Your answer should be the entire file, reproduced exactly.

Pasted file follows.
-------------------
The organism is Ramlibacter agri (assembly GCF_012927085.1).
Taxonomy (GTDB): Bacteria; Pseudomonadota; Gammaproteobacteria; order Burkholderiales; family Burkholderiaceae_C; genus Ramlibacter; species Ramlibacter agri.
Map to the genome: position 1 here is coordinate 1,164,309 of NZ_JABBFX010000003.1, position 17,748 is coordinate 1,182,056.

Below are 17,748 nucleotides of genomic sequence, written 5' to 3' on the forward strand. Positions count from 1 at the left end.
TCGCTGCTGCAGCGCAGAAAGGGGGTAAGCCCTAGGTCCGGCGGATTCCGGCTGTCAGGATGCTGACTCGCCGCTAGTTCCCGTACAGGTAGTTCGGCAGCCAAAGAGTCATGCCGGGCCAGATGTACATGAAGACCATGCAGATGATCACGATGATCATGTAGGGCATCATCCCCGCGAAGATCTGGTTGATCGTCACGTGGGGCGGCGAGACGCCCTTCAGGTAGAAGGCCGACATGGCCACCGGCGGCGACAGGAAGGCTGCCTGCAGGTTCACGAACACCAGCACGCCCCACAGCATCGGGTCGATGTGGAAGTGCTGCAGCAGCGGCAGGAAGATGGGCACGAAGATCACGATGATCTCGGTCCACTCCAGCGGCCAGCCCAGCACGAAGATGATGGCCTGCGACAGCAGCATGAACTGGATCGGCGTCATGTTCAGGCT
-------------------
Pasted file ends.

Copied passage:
The organism is Ramlibacter agri (assembly GCF_012927085.1).
Taxonomy (GTDB): Bacteria; Pseudomonadota; Gammaproteobacteria; order Burkholderiales; family Burkholderiaceae_C; genus Ramlibacter; species Ramlibacter agri.
Map to the genome: position 1 here is coordinate 1,164,309 of NZ_JABBFX010000003.1, position 17,748 is coordinate 1,182,056.

Below are 17,748 nucleotides of genomic sequence, written 5' to 3' on the forward strand. Positions count from 1 at the left end.
TCGCTGCTGCAGCGCAGAAAGGGGGTAAGCCCTAGGTCCGGCGGATTCCGGCTGTCAGGATGCTGACTCGCCGCTAGTTCCCGTACAGGTAGTTCGGCAGCCAAAGAGTCATGCCGGGCCAGATGTACATGAAGACCATGCAGATGATCACGATGATCATGTAGGGCATCATCCCCGCGAAGATCTGGTTGATCGTCACGTGGGGCGGCGAGACGCCCTTCAGGTAGAAGGCCGACATGGCCACCGGCGGCGACAGGAAGGCTGCCTGCAGGTTCACGAACACCAGCACGCCCCACAGCATCGGGTCGATGTGGAAGTGCTGCAGCAGCGGCAGGAAGATGGGCACGAAGATCACGATGATCTCGGTCCACTCCAGCGGCCAGCCCAGCACGAAGATGATGGCCTGCGACAGCAGCATGAACTGGATCGGCGTCATGTTCAGGCT